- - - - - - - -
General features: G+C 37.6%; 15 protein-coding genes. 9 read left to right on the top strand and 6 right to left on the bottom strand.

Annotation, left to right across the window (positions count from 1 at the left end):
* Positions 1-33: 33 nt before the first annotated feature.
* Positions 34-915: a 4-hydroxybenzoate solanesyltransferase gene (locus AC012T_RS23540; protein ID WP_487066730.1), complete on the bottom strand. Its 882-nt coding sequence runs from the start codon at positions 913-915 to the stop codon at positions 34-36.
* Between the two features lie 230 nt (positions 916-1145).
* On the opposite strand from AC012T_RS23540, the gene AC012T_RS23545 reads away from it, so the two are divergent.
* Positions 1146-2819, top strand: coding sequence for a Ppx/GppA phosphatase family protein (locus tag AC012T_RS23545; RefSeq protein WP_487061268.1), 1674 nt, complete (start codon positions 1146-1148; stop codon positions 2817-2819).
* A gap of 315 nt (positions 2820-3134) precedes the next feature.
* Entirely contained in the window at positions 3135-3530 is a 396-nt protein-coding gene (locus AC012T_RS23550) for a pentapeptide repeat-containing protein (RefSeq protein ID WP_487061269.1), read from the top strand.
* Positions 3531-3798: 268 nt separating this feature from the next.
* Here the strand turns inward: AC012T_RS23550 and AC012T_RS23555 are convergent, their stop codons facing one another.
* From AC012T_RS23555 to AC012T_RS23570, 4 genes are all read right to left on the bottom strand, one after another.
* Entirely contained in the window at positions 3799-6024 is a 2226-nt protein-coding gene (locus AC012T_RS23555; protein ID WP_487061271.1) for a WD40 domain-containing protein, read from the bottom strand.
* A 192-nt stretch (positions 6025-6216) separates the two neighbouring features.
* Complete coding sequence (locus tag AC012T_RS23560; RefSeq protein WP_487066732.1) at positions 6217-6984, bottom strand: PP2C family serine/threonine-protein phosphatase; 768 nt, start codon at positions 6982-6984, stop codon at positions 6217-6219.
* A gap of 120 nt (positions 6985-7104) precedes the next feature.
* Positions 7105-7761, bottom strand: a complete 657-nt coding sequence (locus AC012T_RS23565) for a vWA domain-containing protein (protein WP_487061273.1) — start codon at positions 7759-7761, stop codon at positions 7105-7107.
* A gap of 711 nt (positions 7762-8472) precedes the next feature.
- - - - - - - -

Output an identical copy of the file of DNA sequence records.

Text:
General features: G+C 37.6%; 15 protein-coding genes. 9 read left to right on the top strand and 6 right to left on the bottom strand.

Annotation, left to right across the window (positions count from 1 at the left end):
* Positions 1-33: 33 nt before the first annotated feature.
* Positions 34-915: a 4-hydroxybenzoate solanesyltransferase gene (locus AC012T_RS23540; protein ID WP_487066730.1), complete on the bottom strand. Its 882-nt coding sequence runs from the start codon at positions 913-915 to the stop codon at positions 34-36.
* Between the two features lie 230 nt (positions 916-1145).
* On the opposite strand from AC012T_RS23540, the gene AC012T_RS23545 reads away from it, so the two are divergent.
* Positions 1146-2819, top strand: coding sequence for a Ppx/GppA phosphatase family protein (locus tag AC012T_RS23545; RefSeq protein WP_487061268.1), 1674 nt, complete (start codon positions 1146-1148; stop codon positions 2817-2819).
* A gap of 315 nt (positions 2820-3134) precedes the next feature.
* Entirely contained in the window at positions 3135-3530 is a 396-nt protein-coding gene (locus AC012T_RS23550) for a pentapeptide repeat-containing protein (RefSeq protein ID WP_487061269.1), read from the top strand.
* Positions 3531-3798: 268 nt separating this feature from the next.
* Here the strand turns inward: AC012T_RS23550 and AC012T_RS23555 are convergent, their stop codons facing one another.
* From AC012T_RS23555 to AC012T_RS23570, 4 genes are all read right to left on the bottom strand, one after another.
* Entirely contained in the window at positions 3799-6024 is a 2226-nt protein-coding gene (locus AC012T_RS23555; protein ID WP_487061271.1) for a WD40 domain-containing protein, read from the bottom strand.
* A 192-nt stretch (positions 6025-6216) separates the two neighbouring features.
* Complete coding sequence (locus tag AC012T_RS23560; RefSeq protein WP_487066732.1) at positions 6217-6984, bottom strand: PP2C family serine/threonine-protein phosphatase; 768 nt, start codon at positions 6982-6984, stop codon at positions 6217-6219.
* A gap of 120 nt (positions 6985-7104) precedes the next feature.
* Positions 7105-7761, bottom strand: a complete 657-nt coding sequence (locus AC012T_RS23565) for a vWA domain-containing protein (protein WP_487061273.1) — start codon at positions 7759-7761, stop codon at positions 7105-7107.
* A gap of 711 nt (positions 7762-8472) precedes the next feature.